Room for Growth

After the sprouts are an inch or two high, transplant tubers to roomier quarters. They may be well spaced in large flats, but individual four-inch pots are better because roots will not be disturbed when plants are shifted later. You may even take a short cut now and move them to the final containers. The size of the permanent containers will depend on the size of the tubers. If they are two inches in diameter, they will need six-inch pots. Give three-inch bulbs eight-inch pots, a size well suited to large plants. Because glazed pots and wooden containers stay moist longer and do not accumulate mosses and fungi, they are ideal. In window boxes, space plants five to six inches apart, keeping taller kinds in the back and pendulous or multiflora (nana) varieties along the front. To grow well, sprouted tubers need a special potting mixture-equal parts good garden soil, leafmold or peatmoss, old manure (or a small amount of dehydrated), plus sand for drainage. If the plants are in small pots, use this mixture when transferring them to larger pots. When frost danger is over, plants can go outdoors, but shade them for the first week.

Need for Sun and Food

Finally, wherever you place containers, be certain plants receive filtered or light sunshine for about three hours a day, preferably early or late in the day, when rays are not so hot. Many gardeners misinterpret shade to mean the dense shade of low-branching trees. Here, most plants do very poorly. Open shade on the north sides of houses, and filtered and checkered shade through a lacy network of high branching trees offers an ideal environment for these plants. Begonias impressionIn cooler climates, they can tolerate more direct sunlight. Tuberous begonias are heavy feeders. Even when you prepare the soil richly, plants will need more sustenance through the growing period. Apply liquid fertilizer, according to directions, while plants are growing actively or topdress wth dry manure about every three weeks. But also keep in mind that too much fertilizer can burn foliage and cause bud drop. To send strength into root and leaf development, cut off the first bud while it is rather small (but not if you are anxious for early flowers). After blooming starts, nip off the two small female flowers on each side of the large, showy male blossoms. This will increase its size.

Keep Moist but Not Wet

Always keep plants moist, but not wet. Usually, watering once a day is sufficient, but this will depend on the type and size of containers, their placement, and the weather. Move plants around until you find places where they grow best. Also, turn them to prevent one-sided development. As plants get tall, they will need support for the heavy blooms. When inserting stakes, be careful not to strike the tubers, and use raffia or soft twine to secure the tender stems. In some cases, extra large blooms will need individual tying, and there are specially cushioned supports of English make for this purpose. From time to time, syringe foliage, preferably in late afternoon or early evening so it will dry before dark. Avoid sprinkling, however, in moist, foggy climates where mildew can be a problem.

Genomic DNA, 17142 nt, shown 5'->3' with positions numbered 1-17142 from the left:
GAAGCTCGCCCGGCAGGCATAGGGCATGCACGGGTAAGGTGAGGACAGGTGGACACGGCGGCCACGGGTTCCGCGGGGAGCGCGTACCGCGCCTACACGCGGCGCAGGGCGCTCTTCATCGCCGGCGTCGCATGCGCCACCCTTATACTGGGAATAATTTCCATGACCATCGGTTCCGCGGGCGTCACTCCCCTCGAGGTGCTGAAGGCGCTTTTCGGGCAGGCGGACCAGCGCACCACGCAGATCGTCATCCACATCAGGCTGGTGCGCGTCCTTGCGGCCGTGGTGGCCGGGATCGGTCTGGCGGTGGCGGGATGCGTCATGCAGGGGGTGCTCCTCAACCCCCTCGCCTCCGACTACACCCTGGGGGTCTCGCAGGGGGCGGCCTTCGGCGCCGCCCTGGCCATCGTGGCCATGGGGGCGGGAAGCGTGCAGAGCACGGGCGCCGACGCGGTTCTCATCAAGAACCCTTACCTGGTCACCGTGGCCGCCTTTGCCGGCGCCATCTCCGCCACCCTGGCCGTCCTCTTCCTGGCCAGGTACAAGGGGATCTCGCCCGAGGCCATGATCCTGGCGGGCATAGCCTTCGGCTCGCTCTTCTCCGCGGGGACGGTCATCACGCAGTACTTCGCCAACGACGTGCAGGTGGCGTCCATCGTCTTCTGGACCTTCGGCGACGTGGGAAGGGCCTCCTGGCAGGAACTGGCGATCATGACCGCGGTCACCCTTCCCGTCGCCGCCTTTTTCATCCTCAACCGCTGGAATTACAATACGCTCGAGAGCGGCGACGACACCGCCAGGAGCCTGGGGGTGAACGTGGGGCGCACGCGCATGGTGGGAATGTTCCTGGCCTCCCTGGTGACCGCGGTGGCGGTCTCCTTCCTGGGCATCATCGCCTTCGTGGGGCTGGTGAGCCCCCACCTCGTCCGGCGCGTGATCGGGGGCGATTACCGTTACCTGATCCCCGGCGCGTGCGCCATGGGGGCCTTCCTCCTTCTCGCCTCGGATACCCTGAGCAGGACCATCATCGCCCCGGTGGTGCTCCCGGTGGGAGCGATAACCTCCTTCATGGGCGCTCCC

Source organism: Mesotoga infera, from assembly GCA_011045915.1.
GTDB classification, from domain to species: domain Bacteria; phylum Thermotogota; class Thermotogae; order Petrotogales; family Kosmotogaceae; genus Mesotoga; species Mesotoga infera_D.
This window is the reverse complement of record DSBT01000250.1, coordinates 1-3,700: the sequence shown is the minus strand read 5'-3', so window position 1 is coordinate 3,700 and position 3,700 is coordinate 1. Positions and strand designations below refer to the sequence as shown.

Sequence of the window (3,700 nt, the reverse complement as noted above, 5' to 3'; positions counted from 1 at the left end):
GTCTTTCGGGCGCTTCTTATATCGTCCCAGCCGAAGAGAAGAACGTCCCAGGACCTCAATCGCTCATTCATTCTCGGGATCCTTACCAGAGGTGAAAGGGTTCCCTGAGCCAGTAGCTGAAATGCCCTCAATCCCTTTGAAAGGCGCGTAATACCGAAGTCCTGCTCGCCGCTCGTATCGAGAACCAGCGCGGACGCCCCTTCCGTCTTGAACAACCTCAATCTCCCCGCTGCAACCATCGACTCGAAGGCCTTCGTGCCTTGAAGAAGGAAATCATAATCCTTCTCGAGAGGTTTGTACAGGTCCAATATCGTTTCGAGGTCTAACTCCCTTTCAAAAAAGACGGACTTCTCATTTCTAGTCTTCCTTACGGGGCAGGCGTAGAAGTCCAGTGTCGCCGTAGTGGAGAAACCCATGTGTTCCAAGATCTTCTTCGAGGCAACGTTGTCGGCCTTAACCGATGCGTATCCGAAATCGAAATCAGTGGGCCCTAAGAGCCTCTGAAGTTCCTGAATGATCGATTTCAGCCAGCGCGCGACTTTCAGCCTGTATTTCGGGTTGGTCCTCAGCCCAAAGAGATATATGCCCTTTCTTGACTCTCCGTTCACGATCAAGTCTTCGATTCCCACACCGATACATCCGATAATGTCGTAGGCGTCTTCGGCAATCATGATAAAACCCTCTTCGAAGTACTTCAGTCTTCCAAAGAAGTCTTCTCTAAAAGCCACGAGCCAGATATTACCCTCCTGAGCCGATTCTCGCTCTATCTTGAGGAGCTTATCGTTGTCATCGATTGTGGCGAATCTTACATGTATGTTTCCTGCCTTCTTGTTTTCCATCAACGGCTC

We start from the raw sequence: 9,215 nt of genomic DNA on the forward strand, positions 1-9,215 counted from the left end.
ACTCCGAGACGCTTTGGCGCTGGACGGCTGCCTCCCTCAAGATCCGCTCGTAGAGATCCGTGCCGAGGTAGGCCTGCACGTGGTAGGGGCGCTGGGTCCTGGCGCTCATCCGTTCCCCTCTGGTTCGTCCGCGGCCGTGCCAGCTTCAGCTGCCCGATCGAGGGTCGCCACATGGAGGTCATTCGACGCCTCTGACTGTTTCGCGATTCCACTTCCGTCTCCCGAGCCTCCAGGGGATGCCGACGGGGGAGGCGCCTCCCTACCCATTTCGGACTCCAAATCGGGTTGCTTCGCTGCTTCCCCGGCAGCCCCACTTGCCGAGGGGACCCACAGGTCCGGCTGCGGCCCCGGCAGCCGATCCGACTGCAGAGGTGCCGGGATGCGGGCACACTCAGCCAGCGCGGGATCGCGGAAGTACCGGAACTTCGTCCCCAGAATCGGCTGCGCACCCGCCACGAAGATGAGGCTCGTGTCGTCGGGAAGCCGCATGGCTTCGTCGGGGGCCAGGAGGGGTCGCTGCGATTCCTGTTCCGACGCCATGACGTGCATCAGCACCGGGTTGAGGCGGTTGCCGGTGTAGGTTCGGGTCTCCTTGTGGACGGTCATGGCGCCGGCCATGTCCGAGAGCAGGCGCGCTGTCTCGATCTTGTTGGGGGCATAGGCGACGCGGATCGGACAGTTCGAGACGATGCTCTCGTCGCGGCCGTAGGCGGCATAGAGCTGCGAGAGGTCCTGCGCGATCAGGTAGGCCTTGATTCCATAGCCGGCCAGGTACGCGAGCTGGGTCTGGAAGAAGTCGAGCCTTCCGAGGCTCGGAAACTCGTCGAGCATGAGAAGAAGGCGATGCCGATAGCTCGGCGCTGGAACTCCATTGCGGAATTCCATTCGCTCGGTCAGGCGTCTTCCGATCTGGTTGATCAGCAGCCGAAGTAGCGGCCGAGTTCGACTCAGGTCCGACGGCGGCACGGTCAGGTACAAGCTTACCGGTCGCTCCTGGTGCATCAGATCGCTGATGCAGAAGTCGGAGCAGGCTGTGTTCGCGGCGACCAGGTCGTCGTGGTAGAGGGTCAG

Mealy bugs, white flies, leaf hoppers, and aphids can all be checked with lindane or malathion. Begonias sampleFor thrips, apply DDT or lindane. Use a poison bait with metaldehyde base for snails or slugs and Bordeaux mixture for bacterial leaf spot. In mildew areas, apply captan or the newer karathane as a precaution. These problems, however, are rather uncommon, and very likely you will not be bothered by any of them.

To Store Tubers in Winter

Tubers can be held over from year to year if stored properly during the winter. In fall in cold areas, frosts will blacken the foliage, but in warmer regions the need for rest will be indicated by yellowing without actual frost. Usually this occurs in October, when it is advisable to withhold water. After frost kills tops or they turn yellow, lift plants carefully with a spading fork so as not to injure them. Then, with the tops attached, spread the tubers in the sun for a few hours to dry. After the drying period, cut off tops; but if a portion of stem remains, do not break off. Allow it to dry before removing it later.

Finally, shake off the soil, arrange tubers in trays or shallow boxes, and cover with dry peatmoss or clean, dry sand. The ideal storage temperatures is 45 to 50 degrees F. Some gardeners winter the clean tubers in paper bags, keeping the same colors together, and results are just as good. You can also leave tubers in pots. In this case, simply turn containers on sides and store in cellar, basement, shed or other frostproof spot where temperatures remain 40 to 60 degrees F. If kept too warm, bulbs tend to shrivel and their future as handsome pot plants for locations in filtered sunlight is seriously jeopardized.